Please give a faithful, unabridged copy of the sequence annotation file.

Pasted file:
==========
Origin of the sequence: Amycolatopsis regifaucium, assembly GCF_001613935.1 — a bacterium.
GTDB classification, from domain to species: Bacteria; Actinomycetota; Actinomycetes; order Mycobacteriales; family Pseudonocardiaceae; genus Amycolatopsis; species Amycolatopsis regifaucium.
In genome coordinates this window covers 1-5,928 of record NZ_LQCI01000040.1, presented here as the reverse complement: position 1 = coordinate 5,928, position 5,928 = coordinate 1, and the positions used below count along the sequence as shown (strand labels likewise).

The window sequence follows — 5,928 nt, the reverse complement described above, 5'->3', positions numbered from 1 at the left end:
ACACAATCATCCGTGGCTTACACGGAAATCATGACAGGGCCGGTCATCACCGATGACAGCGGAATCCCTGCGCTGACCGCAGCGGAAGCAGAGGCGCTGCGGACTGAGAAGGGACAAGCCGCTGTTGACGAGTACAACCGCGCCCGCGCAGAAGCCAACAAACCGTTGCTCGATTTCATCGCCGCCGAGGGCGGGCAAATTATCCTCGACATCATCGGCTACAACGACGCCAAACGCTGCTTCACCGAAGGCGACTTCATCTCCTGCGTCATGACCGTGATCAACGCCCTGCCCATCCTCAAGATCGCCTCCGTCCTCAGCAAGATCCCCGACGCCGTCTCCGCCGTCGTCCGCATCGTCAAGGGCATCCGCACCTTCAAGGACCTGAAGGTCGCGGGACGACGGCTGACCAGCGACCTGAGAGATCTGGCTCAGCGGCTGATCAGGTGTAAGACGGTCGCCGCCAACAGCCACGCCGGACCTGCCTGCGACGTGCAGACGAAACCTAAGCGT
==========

Origin of the sequence: Amycolatopsis regifaucium, assembly GCF_001613935.1 — a bacterium.
GTDB classification, from domain to species: Bacteria; Actinomycetota; Actinomycetes; order Mycobacteriales; family Pseudonocardiaceae; genus Amycolatopsis; species Amycolatopsis regifaucium.
In genome coordinates this window covers 1-5,928 of record NZ_LQCI01000040.1, presented here as the reverse complement: position 1 = coordinate 5,928, position 5,928 = coordinate 1, and the positions used below count along the sequence as shown (strand labels likewise).

The window sequence follows — 5,928 nt, the reverse complement described above, 5'->3', positions numbered from 1 at the left end:
ACACAATCATCCGTGGCTTACACGGAAATCATGACAGGGCCGGTCATCACCGATGACAGCGGAATCCCTGCGCTGACCGCAGCGGAAGCAGAGGCGCTGCGGACTGAGAAGGGACAAGCCGCTGTTGACGAGTACAACCGCGCCCGCGCAGAAGCCAACAAACCGTTGCTCGATTTCATCGCCGCCGAGGGCGGGCAAATTATCCTCGACATCATCGGCTACAACGACGCCAAACGCTGCTTCACCGAAGGCGACTTCATCTCCTGCGTCATGACCGTGATCAACGCCCTGCCCATCCTCAAGATCGCCTCCGTCCTCAGCAAGATCCCCGACGCCGTCTCCGCCGTCGTCCGCATCGTCAAGGGCATCCGCACCTTCAAGGACCTGAAGGTCGCGGGACGACGGCTGACCAGCGACCTGAGAGATCTGGCTCAGCGGCTGATCAGGTGTAAGACGGTCGCCGCCAACAGCCACGCCGGACCTGCCTGCGACGTGCAGACGAAACCTAAGCGT